This Woman Says Instagramming Her Food Made Her Fat

We all get a little too into Insta once in a while, and contrary to what some Instagram-famous bb’s might say, there’s nothing inherently wrong with that.

But one food photographer is claiming that her obsession with achieving the perfect Brannan-filtered donut pic actually caused her to gain 20 pounds. Sounds a little dubious — but let’s hear her out.

Basically, Kate Winick says that she became so hell-bent on growing her follower count as a food blogger, she started buying more and more snacks — and eating all of them. She wrote in a personal essay for Cosmopolitan that the pressure she put on herself to post photo after photo of San Francisco’s best donuts, pizzas, and burgers caused her to gain 20 pounds.

Why go to all the trouble? Kate is a social media pro and she saw how many people were getting paid solely to post on Instagram. That’s probably the chillest job a gal can have in 2016, so she was tempted to try it out for herself. Being a young mom, she figured posting about food was her ticket to the big time. But it backfired.

From Cosmo:

The need to satisfy my following, small as it was, was all the incentive I needed to order the fries instead of the salad, the mac and cheese instead of the brussels sprouts, the Saturday-morning bagel and the late-night slice of pizza. And way before my follower count climbed to the coveted “K”; before my average likes rose above average, two numbers became massively clear: I’d gained 20 pounds, none of my clothes fit, and my overall happiness? Approaching zero.

Obviously gaining weight in and of itself is not an issue if you don’t care. But if it’s making you feel bad, that’s a problem.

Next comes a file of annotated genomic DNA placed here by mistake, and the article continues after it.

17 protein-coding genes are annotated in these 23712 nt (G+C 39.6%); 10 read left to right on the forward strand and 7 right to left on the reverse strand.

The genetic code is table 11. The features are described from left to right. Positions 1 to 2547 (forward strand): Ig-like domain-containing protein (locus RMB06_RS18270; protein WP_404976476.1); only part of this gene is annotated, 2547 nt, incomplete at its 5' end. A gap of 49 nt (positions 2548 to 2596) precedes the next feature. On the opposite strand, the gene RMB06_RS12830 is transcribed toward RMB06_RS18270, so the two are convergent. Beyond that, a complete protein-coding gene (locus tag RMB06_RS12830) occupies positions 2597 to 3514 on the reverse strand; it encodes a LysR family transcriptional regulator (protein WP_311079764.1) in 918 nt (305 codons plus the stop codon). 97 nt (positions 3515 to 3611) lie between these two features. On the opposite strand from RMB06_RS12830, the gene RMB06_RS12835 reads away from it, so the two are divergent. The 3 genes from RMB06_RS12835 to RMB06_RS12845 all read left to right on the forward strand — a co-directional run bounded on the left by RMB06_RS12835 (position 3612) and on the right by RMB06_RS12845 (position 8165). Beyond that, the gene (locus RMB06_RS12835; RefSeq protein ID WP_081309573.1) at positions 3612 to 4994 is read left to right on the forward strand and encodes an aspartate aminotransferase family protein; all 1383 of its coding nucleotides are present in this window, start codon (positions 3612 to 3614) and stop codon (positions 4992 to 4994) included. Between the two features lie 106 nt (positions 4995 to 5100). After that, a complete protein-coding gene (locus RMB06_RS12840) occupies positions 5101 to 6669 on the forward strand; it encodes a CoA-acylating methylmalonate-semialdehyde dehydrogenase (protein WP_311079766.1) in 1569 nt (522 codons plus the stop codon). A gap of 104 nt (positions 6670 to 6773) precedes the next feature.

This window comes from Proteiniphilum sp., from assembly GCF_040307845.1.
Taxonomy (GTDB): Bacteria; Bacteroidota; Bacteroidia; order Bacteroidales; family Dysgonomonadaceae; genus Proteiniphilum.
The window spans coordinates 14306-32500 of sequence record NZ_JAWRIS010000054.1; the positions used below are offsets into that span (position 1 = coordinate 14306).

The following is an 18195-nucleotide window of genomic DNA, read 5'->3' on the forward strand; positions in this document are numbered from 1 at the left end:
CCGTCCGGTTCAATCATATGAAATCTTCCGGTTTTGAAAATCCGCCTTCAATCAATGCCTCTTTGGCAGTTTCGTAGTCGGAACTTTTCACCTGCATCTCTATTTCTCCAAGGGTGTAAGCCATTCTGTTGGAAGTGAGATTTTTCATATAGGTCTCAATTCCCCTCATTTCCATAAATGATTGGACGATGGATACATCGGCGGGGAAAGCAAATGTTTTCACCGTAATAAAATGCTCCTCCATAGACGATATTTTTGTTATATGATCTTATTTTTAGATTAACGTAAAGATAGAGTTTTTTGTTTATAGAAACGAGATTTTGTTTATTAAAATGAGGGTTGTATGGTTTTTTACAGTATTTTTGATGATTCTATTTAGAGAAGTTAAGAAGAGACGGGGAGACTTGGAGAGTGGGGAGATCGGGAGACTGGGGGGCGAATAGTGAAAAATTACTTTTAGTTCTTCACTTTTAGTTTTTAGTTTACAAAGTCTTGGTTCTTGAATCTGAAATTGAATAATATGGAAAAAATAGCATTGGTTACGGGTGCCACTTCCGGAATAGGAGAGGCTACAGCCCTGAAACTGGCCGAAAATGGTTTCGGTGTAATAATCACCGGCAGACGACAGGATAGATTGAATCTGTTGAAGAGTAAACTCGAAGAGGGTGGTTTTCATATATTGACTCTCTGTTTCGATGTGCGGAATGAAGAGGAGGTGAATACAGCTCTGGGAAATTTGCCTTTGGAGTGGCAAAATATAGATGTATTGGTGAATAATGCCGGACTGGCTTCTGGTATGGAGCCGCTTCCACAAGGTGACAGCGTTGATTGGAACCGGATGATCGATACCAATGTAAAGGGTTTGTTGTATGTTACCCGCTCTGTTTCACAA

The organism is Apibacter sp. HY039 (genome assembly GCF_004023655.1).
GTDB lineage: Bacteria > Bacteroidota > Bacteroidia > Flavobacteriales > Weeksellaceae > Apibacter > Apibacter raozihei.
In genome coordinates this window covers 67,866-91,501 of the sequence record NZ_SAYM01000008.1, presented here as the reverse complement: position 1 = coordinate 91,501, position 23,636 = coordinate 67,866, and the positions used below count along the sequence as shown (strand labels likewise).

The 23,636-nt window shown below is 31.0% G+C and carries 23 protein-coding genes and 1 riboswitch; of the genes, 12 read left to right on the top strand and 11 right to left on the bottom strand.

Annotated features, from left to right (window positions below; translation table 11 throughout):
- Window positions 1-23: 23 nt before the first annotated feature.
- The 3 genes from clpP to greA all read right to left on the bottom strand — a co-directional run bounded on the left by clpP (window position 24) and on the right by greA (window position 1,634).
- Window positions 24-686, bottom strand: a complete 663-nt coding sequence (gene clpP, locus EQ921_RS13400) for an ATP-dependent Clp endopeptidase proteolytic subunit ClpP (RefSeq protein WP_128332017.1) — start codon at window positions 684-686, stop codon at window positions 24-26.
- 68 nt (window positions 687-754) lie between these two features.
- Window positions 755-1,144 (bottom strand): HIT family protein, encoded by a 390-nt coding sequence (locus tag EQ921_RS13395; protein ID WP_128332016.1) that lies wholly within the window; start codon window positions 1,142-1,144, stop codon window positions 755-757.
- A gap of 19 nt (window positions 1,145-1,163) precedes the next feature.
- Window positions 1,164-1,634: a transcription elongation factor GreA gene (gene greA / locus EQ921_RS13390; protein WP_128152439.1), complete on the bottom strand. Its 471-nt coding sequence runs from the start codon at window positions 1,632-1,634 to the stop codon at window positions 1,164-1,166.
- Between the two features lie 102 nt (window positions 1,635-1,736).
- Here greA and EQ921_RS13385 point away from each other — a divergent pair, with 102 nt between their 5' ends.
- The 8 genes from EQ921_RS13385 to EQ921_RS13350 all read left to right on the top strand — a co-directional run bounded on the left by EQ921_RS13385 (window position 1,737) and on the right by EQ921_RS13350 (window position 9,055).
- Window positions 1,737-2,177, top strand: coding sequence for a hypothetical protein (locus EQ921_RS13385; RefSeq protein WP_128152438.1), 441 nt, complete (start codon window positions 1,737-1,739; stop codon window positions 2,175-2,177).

Kate has since chilled out on the food blogging — losing “10 pounds and 30 Instagram followers in the process,” she writes. And she now has a new perspective on social media:

Building an identity on social media can actually prevent you from figuring out who you are. And when you find yourself heavy with disillusionment and the cellulite of half a pizza eaten just because it was there, remember: you don’t need a personal brand—you just need to make yourself happy.

To that, we would like to make a few points:

• If social media prevents you from figuring out who you are, you probably have bigger issues than your follower count.

• We know lots of hot and confident girls with cellulite.

• If you want to get paid to post on Instagram for a living or basically do anything on the internet, you kinda need a personal brand. And that’s fine.

The story reminds us of an Instagram account that began in 2014: “You Did Not Eat That.” The mystery blogger behind the now-dormant page posted photos of beautiful people posing with food that, yeah, if we’re being honest, they probably never ate.

So aspiring food bloggers of the world, keep in mind that no one is clamoring for pics of you eating the food. Just take a clue from everyone else and hand it over to someone else after you snap it! Problem solved.

The lesson to be learned here is that if you eat a lot of heavy, carby, fatty food when you’re not hungry, you might gain weight — whether or not you’re also posting photos of it. Let’s not throw the baby out with the bathwater and condemn social media yet again for something it couldn’t have caused.

After all, if Instagramming about food makes you fat, then Instagramming nonstop about #fitspo should make you skinny. And we all know the only thing that actually makes you is annoying.

Gimme More Health

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